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I Must Have Bobo!
by Eileen Rosenthal and Marc Rosenthal

Overview - When Willy woke up there was trouble. Where was Bobo? Willy needs Bobo. But, Earl the cat likes Bobo, too. A favorite toy is hard to share...even when it's a sock monkey. With sparse text and a modern-nostalgic vibe, this retro-fun book about friends (sock monkeys) and frenemies (devious cats) is an ode to favorite toys everywhere.  Read more...

 
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More About I Must Have Bobo! by Eileen Rosenthal; Marc Rosenthal
 
 
 
Overview
When Willy woke up there was trouble. Where was Bobo? Willy needs Bobo. But, Earl the cat likes Bobo, too. A favorite toy is hard to share...even when it's a sock monkey. With sparse text and a modern-nostalgic vibe, this retro-fun book about friends (sock monkeys) and frenemies (devious cats) is an ode to favorite toys everywhere. Oh, Earl Leave Bobo alone.

 
Details
  • ISBN-13: 9781442403772
  • ISBN-10: 1442403772
  • Publisher: Atheneum Books
  • Publish Date: January 2011
  • Page Count: 32
  • Reading Level: Ages 3-6


Related Categories

Books > Juvenile Fiction > Toys, Dolls & Puppets
Books > Juvenile Fiction > Animals - Cats

 
Publishers Weekly Reviews

Publishers Weekly® Reviews

  • Reviewed in: Publishers Weekly, page .
  • Review Date: 2010-12-13
  • Reviewer: Staff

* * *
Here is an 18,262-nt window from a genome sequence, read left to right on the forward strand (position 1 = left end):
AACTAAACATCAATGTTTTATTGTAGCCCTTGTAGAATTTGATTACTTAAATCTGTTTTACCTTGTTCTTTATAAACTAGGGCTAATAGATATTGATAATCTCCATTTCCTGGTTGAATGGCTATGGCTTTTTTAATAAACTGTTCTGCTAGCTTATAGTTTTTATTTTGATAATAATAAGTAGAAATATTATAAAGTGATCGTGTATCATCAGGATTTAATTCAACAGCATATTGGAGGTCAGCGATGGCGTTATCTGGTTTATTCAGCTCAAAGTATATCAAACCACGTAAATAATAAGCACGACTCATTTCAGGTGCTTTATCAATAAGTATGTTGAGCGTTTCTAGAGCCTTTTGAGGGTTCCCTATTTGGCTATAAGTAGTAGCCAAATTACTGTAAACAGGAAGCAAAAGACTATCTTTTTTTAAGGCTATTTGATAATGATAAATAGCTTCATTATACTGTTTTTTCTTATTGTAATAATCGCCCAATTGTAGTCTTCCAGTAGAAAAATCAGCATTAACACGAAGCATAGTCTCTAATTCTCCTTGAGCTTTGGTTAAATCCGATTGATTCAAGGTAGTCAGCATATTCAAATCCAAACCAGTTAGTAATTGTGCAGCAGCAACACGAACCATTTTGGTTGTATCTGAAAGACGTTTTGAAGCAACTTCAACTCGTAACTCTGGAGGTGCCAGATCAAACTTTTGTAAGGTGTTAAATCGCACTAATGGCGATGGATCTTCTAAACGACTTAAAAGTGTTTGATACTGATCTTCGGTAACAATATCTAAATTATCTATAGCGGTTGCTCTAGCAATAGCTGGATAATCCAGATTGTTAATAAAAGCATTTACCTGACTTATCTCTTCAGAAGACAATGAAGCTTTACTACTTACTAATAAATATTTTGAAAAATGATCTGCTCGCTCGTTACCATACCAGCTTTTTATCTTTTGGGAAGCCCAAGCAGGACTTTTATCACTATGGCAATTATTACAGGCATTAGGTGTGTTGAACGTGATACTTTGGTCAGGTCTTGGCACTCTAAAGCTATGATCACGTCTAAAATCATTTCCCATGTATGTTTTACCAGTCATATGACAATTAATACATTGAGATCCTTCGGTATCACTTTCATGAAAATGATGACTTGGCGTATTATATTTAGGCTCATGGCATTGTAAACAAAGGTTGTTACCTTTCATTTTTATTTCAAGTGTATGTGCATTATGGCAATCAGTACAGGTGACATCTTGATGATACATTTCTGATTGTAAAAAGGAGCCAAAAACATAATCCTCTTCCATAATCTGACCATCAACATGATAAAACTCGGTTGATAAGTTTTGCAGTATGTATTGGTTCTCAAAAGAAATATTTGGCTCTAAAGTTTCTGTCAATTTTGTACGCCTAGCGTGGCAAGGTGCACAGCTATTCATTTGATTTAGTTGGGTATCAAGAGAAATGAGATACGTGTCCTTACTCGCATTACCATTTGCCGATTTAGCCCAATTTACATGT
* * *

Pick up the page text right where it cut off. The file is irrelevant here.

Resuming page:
In Eileen Rosenthal's first children's book, Willy, a small boy, and Earl, the family cat, battle over Bobo, Willy's treasured sock monkey. Earl is always sneaking off with Bobo, and illustrator Marc Rosenthal's (Phooey!) ability to capture Earl's feline deviousness—the way Earl cranes his neck to see if Willy is coming, or hides under the covers with Bobo—is one of the book's chief charms. Another is the contrast between the complicated things Willy pretends Bobo can do and the way Bobo hangs limply from Willy's arms, a passive participant in the boy's plans. "Bobo helps me with everything," Willy says; he bends over and prods a black bug with a stick. "Bobo, is that a bitey-bug?" he asks. But Bobo, under Willy's arm, simply wears that rigid stuffed animal expression every reader will recognize. In the end, Willy finds Earl curled up in an armchair with Bobo and curls himself around them ("Here's my Bobo," he says contentedly); Earl's sideways glance shows that the story won't end there. Soft pencil drawings on cream-colored pages add to the generally calm, bedtime atmosphere. Ages 3–6. (Feb.)

 
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